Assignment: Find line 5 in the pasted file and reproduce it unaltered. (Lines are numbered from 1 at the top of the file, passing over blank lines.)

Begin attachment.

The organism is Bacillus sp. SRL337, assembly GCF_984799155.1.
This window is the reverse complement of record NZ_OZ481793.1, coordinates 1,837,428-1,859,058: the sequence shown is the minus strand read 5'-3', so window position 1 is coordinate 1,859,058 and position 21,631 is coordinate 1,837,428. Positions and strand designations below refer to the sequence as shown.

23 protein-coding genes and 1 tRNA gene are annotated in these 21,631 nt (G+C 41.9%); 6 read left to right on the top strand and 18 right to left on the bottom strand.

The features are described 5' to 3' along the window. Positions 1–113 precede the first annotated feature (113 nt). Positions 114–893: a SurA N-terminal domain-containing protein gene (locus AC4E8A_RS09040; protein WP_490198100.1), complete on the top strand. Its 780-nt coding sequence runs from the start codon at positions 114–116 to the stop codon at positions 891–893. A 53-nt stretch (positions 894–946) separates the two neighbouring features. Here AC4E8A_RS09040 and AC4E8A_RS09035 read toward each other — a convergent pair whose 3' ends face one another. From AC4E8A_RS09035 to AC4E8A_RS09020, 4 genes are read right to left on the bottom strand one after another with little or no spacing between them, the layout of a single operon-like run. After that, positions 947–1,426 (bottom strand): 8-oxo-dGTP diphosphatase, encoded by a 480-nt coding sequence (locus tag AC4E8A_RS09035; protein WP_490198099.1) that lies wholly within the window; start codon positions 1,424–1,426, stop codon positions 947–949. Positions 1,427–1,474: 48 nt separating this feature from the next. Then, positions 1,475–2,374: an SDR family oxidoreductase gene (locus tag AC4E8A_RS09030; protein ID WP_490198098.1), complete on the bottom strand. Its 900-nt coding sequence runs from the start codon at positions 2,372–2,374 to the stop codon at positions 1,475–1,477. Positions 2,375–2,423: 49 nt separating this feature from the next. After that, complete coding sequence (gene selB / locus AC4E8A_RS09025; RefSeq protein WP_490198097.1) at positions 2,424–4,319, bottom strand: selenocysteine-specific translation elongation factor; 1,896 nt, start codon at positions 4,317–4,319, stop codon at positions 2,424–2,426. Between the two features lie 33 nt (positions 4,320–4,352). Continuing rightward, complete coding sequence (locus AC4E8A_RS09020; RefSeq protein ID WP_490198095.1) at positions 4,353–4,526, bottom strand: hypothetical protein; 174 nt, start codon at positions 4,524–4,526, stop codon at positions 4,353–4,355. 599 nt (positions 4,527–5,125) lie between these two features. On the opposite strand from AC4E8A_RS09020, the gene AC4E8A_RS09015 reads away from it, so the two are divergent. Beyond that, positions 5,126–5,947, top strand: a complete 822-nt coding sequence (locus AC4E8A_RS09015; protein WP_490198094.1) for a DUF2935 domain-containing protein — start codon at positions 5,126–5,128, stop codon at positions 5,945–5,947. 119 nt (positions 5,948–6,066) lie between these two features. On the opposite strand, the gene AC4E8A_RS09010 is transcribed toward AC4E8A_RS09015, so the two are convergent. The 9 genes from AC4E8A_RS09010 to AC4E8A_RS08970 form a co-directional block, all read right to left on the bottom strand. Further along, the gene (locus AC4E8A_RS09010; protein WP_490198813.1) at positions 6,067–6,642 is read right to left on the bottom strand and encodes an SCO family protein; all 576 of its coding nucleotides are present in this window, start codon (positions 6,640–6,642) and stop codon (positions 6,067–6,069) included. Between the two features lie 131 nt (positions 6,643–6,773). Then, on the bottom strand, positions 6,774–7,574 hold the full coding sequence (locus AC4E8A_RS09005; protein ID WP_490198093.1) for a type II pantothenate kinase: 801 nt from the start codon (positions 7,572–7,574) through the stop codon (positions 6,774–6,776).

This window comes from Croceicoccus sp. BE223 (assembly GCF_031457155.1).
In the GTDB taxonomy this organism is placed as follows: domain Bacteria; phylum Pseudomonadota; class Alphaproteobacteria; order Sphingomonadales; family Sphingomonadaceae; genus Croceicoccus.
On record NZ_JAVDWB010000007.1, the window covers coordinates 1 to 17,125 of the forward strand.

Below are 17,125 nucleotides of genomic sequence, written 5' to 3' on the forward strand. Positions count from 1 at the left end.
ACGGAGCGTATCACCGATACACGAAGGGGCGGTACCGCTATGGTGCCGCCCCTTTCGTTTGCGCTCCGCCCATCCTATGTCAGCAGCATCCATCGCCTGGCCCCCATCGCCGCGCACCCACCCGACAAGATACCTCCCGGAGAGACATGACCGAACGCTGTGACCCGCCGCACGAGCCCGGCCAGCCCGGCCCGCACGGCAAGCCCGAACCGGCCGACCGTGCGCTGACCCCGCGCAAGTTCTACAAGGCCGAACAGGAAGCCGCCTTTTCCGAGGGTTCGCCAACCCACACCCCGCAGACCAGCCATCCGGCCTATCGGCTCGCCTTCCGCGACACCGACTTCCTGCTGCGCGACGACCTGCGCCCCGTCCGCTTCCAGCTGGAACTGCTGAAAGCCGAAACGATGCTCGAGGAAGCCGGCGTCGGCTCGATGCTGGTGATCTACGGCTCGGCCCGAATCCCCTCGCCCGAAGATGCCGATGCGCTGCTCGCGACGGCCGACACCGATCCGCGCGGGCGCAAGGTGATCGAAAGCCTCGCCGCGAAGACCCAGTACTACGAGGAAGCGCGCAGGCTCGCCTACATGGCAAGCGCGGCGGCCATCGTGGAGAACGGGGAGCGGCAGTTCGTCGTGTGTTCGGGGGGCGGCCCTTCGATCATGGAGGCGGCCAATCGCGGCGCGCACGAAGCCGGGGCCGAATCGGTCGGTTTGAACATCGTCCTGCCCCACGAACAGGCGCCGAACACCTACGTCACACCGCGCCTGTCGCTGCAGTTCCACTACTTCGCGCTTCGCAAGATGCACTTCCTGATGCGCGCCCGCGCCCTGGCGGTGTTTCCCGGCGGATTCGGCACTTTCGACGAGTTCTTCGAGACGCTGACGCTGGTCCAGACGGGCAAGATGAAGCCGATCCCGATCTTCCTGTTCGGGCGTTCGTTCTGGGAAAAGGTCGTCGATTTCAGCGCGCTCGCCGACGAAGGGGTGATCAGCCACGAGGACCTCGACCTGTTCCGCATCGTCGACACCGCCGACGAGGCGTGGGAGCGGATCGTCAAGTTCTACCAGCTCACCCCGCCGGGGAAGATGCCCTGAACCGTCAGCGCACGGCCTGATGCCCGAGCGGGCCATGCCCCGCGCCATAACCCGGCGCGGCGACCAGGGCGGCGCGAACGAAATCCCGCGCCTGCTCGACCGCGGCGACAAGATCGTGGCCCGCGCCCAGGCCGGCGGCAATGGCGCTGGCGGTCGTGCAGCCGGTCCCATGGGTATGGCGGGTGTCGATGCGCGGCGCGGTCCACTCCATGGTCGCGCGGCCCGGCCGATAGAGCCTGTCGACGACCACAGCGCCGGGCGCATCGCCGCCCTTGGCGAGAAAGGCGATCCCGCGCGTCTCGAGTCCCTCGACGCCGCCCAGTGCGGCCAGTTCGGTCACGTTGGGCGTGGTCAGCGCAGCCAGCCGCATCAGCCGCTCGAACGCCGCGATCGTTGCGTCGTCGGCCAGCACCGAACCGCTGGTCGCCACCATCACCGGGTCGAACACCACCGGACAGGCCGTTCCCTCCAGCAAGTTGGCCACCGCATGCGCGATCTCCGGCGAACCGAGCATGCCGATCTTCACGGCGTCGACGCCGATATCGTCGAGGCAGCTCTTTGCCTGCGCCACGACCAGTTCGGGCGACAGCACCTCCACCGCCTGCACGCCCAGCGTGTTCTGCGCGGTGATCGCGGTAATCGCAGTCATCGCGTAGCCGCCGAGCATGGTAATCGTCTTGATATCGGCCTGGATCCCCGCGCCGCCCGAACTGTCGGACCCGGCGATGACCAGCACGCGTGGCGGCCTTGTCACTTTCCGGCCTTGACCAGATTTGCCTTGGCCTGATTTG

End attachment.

This window comes from Croceicoccus sp. BE223 (assembly GCF_031457155.1).